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Date: Tue, 9 Jan 2018 08:37:08 -0700
From: Kurt Seifried <>
To: oss-security <>
Subject: Re: Own on install. How grave it is?

Many OS installs/etc take a password during install, either manually
(e.g. prompting you at the command line), or the OS is installed using
tools that allow a password to be set (e.g. Red Hat kickstarter,
Satellite, CloudForms).

In general if an OS install does NOT give you any way to set a
password during install and forces you to install the product, boot it
and then login with blank credentials and set a password you end up
with a CVE since a network based attacker can easily win that race, a
good example being FreeNAS CVE-2014-5334. If the installer can prompt
for a password or take a password through other means (e.g.
kickstarter) than there's a safe option so no CVE is needed typically.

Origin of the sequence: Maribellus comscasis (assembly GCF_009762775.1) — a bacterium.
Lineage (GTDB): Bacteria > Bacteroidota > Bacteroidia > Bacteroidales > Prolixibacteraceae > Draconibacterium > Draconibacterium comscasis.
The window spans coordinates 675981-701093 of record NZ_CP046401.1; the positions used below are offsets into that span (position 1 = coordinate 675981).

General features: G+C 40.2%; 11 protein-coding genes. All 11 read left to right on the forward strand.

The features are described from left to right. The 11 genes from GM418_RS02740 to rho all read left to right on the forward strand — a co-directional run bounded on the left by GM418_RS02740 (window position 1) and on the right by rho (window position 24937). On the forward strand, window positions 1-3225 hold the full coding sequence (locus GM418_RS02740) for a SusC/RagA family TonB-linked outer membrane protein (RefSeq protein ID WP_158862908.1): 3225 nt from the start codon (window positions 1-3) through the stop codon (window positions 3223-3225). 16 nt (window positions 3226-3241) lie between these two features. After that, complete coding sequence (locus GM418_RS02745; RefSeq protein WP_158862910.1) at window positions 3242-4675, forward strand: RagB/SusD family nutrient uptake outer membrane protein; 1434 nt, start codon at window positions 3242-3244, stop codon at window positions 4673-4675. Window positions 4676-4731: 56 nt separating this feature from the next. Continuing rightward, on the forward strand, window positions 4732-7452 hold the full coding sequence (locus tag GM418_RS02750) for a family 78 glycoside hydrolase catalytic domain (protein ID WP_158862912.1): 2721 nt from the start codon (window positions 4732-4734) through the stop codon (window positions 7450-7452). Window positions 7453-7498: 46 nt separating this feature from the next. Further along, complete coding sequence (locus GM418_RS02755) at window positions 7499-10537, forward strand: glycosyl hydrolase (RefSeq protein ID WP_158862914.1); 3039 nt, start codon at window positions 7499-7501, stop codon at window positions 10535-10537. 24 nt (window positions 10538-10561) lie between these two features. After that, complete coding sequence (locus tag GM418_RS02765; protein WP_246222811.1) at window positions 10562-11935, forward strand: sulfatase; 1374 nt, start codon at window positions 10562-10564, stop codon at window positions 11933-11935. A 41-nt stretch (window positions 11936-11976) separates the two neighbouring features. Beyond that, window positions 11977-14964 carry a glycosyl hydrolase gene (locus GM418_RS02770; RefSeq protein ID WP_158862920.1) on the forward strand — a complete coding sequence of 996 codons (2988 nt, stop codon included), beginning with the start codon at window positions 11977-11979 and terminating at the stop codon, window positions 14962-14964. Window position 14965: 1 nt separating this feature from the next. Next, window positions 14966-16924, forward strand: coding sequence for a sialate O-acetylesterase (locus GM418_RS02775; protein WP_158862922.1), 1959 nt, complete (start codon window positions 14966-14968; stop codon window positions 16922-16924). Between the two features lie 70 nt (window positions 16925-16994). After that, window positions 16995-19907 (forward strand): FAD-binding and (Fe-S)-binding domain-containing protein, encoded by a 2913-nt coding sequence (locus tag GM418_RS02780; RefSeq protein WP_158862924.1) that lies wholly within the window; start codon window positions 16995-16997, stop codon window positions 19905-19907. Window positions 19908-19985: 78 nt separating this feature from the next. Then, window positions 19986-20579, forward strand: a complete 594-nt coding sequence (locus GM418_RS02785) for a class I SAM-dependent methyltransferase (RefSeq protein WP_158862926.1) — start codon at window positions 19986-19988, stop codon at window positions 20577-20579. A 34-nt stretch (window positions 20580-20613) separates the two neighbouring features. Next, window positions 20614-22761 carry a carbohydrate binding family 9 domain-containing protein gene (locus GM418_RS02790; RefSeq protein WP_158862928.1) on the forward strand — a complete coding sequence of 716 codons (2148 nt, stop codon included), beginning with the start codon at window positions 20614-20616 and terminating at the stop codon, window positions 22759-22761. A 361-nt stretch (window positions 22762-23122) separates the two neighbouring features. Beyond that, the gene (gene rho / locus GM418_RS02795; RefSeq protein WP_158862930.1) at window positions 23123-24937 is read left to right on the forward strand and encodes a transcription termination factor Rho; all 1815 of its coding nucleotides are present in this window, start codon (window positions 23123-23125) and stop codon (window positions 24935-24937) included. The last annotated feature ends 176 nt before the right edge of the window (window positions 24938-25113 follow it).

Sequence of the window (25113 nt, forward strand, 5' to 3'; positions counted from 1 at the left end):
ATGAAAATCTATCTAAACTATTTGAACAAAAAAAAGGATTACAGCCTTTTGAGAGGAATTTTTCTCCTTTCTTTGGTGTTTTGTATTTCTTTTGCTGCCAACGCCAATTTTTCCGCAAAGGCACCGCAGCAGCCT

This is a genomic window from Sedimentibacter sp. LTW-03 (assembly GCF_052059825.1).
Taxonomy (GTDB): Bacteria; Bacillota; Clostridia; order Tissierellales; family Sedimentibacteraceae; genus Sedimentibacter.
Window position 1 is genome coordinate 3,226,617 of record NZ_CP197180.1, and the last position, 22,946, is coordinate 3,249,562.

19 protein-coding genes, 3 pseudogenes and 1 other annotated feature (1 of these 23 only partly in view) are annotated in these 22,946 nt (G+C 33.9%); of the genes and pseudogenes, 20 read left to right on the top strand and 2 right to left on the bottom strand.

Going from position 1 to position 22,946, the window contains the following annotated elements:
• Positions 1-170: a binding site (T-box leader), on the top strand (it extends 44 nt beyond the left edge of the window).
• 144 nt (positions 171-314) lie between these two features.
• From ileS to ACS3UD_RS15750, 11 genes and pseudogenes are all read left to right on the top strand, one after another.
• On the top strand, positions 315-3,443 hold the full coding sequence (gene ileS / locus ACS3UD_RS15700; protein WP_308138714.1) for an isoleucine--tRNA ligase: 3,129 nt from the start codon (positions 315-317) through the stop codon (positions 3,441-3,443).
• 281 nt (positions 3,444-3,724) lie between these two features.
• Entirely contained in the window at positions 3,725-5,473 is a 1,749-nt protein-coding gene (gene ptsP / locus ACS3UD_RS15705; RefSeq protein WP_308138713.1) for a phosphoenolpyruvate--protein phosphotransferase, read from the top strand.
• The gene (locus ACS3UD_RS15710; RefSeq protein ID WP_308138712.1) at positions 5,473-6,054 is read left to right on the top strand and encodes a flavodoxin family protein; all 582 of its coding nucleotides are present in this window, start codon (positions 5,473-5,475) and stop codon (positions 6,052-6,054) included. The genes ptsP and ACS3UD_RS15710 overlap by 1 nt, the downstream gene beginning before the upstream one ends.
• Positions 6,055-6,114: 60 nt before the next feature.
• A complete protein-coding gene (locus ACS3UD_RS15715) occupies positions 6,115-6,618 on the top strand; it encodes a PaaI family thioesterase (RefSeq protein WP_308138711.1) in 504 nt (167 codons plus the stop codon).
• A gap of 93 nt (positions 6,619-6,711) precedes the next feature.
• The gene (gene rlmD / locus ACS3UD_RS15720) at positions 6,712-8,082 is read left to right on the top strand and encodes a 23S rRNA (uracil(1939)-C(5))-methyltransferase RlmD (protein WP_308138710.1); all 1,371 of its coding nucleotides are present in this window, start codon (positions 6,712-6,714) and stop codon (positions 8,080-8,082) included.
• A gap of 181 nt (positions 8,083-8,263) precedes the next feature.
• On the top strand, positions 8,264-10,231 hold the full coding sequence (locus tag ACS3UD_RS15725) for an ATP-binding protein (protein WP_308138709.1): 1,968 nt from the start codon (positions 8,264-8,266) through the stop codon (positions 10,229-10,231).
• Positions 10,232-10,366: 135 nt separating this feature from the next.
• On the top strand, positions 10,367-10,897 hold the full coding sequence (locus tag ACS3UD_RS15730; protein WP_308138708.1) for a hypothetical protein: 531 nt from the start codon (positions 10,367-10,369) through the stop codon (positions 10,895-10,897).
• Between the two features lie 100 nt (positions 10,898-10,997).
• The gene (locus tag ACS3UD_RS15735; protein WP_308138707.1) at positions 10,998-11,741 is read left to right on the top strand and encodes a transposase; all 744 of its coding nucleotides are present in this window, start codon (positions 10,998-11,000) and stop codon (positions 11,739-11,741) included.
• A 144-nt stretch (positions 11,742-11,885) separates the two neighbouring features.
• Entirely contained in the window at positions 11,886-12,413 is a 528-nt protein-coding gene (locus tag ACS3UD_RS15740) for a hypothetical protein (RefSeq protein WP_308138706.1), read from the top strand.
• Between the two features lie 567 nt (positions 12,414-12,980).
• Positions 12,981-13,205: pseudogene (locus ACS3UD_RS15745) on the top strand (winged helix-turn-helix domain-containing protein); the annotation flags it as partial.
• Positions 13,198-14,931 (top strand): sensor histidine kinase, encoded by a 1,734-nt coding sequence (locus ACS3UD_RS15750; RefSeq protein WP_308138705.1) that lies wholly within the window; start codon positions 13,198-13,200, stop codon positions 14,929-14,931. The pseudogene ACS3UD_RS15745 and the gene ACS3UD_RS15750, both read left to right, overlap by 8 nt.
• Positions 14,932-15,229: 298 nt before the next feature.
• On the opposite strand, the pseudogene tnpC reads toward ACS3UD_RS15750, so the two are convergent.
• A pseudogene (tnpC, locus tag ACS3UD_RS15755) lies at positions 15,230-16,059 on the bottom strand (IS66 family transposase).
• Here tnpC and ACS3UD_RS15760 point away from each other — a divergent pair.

On Tue, Jan 9, 2018 at 6:42 AM, Georgi Guninski <> wrote:
> [don't know if this is ontopic. Not on the list so CC me].
> This is well known, haven't seen it discussed.
> In short doing clean install (factory defaults) has a window of
> opportunity when the device is vulnerable to a known network attack.
> It used to be common sense to reinstall after compromise (probably
> doesn't apply to the windows world where the antivirus takes care).
> All versions of windoze are affected by the SMB bug to my knowledge.
> Debian jessie (old stable) is vulnerable to malicious mirror attack.
> More of interest to me are devices where the installation media is
> fixed and can't be changed.
> This includes smartphones and wireless routers.
> Some smartphones might be vulnerable to wifi RCE (found by google?).
> Some wireless routers might be vulnerable to wifi RCE or
> default admin password attack over wifi.
> Internet of Things will make things worse (some NAS devices are
> affected).
> Shielding the device might not be solution since updates must be
> applied.
> Are the above concerns real?
> Have this been studied systematically?


Kurt Seifried -- Red Hat -- Product Security -- Cloud
PGP A90B F995 7350 148F 66BF 7554 160D 4553 5E26 7993
Red Hat Product Security contact:

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